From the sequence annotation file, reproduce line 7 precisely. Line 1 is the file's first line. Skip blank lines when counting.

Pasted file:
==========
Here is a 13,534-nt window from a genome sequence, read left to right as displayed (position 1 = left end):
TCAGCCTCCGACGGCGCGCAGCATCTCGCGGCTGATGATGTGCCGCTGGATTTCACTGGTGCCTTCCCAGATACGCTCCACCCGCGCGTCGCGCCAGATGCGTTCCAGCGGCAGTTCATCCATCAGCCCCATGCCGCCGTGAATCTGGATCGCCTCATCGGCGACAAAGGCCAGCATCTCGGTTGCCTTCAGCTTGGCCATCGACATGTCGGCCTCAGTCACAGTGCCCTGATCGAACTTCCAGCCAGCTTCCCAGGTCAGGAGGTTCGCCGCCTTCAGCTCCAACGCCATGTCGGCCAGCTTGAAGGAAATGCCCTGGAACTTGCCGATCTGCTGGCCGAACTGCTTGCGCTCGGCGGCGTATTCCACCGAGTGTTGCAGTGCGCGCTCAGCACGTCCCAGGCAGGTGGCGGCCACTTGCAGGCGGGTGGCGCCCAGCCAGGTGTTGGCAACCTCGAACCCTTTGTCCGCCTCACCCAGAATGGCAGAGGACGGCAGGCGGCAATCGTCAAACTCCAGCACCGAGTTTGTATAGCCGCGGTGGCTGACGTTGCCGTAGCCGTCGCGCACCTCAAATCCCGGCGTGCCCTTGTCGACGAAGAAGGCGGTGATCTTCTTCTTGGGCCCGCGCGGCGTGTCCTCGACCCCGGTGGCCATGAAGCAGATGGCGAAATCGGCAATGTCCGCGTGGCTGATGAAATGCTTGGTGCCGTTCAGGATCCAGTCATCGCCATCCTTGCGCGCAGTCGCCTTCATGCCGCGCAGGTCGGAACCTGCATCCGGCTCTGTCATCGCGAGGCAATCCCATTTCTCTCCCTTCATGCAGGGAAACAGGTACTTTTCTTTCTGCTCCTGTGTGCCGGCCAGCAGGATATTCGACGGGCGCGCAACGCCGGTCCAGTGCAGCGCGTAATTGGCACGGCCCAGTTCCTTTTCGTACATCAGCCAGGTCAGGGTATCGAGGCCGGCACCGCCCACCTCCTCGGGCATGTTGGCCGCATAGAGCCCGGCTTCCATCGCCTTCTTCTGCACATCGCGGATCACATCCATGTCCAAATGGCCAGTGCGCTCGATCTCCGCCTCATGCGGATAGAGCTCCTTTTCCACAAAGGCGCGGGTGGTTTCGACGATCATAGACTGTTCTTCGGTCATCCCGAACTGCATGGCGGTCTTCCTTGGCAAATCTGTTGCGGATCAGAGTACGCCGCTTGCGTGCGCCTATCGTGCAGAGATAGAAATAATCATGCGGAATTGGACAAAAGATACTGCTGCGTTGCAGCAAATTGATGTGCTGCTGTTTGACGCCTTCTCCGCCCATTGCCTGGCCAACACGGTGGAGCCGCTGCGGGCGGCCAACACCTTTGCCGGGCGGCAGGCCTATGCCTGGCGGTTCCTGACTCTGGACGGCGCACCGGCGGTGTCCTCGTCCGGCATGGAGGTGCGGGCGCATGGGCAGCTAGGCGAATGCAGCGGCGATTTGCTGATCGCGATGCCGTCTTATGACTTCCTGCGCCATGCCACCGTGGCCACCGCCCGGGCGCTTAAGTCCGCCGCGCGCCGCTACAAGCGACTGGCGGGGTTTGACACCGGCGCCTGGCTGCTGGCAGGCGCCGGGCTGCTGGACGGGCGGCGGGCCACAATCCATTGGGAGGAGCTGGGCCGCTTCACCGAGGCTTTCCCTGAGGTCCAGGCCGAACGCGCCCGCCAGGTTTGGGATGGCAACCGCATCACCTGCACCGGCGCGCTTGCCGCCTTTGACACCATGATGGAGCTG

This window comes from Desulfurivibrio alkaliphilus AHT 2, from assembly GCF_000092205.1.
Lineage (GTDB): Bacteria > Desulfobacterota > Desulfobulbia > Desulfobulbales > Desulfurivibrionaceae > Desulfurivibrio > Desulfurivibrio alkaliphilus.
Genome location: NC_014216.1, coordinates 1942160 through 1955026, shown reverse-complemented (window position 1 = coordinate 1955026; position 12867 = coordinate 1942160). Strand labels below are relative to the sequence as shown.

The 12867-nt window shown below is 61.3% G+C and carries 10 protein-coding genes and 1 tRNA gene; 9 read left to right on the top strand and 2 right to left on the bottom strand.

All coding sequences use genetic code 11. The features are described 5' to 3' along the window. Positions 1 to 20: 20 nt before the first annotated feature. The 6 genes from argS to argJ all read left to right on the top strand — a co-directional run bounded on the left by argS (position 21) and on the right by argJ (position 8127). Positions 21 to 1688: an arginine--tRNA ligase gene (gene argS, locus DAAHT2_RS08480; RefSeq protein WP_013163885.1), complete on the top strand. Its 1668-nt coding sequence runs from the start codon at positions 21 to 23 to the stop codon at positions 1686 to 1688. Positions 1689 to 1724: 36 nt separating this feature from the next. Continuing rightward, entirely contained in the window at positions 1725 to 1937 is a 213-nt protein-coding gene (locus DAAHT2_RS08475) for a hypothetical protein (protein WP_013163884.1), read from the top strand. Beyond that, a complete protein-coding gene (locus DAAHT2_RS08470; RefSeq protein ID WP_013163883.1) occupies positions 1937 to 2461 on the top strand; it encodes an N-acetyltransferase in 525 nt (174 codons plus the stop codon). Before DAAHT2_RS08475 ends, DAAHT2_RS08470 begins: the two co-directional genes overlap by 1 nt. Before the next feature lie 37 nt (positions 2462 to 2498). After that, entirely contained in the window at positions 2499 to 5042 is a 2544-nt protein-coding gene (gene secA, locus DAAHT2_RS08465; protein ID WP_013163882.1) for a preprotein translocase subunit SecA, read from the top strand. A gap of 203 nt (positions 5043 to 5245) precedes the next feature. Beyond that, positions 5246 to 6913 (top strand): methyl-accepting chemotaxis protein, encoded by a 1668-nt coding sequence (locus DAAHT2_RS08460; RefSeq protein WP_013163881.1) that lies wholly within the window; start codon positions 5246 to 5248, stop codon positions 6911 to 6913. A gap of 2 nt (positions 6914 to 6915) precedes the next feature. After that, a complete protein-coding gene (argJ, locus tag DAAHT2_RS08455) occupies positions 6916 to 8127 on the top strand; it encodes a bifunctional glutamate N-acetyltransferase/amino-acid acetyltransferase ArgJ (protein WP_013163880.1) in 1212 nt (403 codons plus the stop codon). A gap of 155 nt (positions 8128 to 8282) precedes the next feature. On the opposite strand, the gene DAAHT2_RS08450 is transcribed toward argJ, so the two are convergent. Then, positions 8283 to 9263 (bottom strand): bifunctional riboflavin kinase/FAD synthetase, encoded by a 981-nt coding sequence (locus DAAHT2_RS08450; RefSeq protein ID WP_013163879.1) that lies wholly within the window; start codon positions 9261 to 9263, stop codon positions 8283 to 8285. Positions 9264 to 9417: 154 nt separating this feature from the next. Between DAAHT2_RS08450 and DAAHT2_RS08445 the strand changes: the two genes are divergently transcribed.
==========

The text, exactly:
All coding sequences use genetic code 11. The features are described 5' to 3' along the window. Positions 1 to 20: 20 nt before the first annotated feature. The 6 genes from argS to argJ all read left to right on the top strand — a co-directional run bounded on the left by argS (position 21) and on the right by argJ (position 8127). Positions 21 to 1688: an arginine--tRNA ligase gene (gene argS, locus DAAHT2_RS08480; RefSeq protein WP_013163885.1), complete on the top strand. Its 1668-nt coding sequence runs from the start codon at positions 21 to 23 to the stop codon at positions 1686 to 1688. Positions 1689 to 1724: 36 nt separating this feature from the next. Continuing rightward, entirely contained in the window at positions 1725 to 1937 is a 213-nt protein-coding gene (locus DAAHT2_RS08475) for a hypothetical protein (protein WP_013163884.1), read from the top strand. Beyond that, a complete protein-coding gene (locus DAAHT2_RS08470; RefSeq protein ID WP_013163883.1) occupies positions 1937 to 2461 on the top strand; it encodes an N-acetyltransferase in 525 nt (174 codons plus the stop codon). Before DAAHT2_RS08475 ends, DAAHT2_RS08470 begins: the two co-directional genes overlap by 1 nt. Before the next feature lie 37 nt (positions 2462 to 2498). After that, entirely contained in the window at positions 2499 to 5042 is a 2544-nt protein-coding gene (gene secA, locus DAAHT2_RS08465; protein ID WP_013163882.1) for a preprotein translocase subunit SecA, read from the top strand. A gap of 203 nt (positions 5043 to 5245) precedes the next feature. Beyond that, positions 5246 to 6913 (top strand): methyl-accepting chemotaxis protein, encoded by a 1668-nt coding sequence (locus DAAHT2_RS08460; RefSeq protein WP_013163881.1) that lies wholly within the window; start codon positions 5246 to 5248, stop codon positions 6911 to 6913. A gap of 2 nt (positions 6914 to 6915) precedes the next feature. After that, a complete protein-coding gene (argJ, locus tag DAAHT2_RS08455) occupies positions 6916 to 8127 on the top strand; it encodes a bifunctional glutamate N-acetyltransferase/amino-acid acetyltransferase ArgJ (protein WP_013163880.1) in 1212 nt (403 codons plus the stop codon). A gap of 155 nt (positions 8128 to 8282) precedes the next feature. On the opposite strand, the gene DAAHT2_RS08450 is transcribed toward argJ, so the two are convergent. Then, positions 8283 to 9263 (bottom strand): bifunctional riboflavin kinase/FAD synthetase, encoded by a 981-nt coding sequence (locus DAAHT2_RS08450; RefSeq protein ID WP_013163879.1) that lies wholly within the window; start codon positions 9261 to 9263, stop codon positions 8283 to 8285. Positions 9264 to 9417: 154 nt separating this feature from the next. Between DAAHT2_RS08450 and DAAHT2_RS08445 the strand changes: the two genes are divergently transcribed.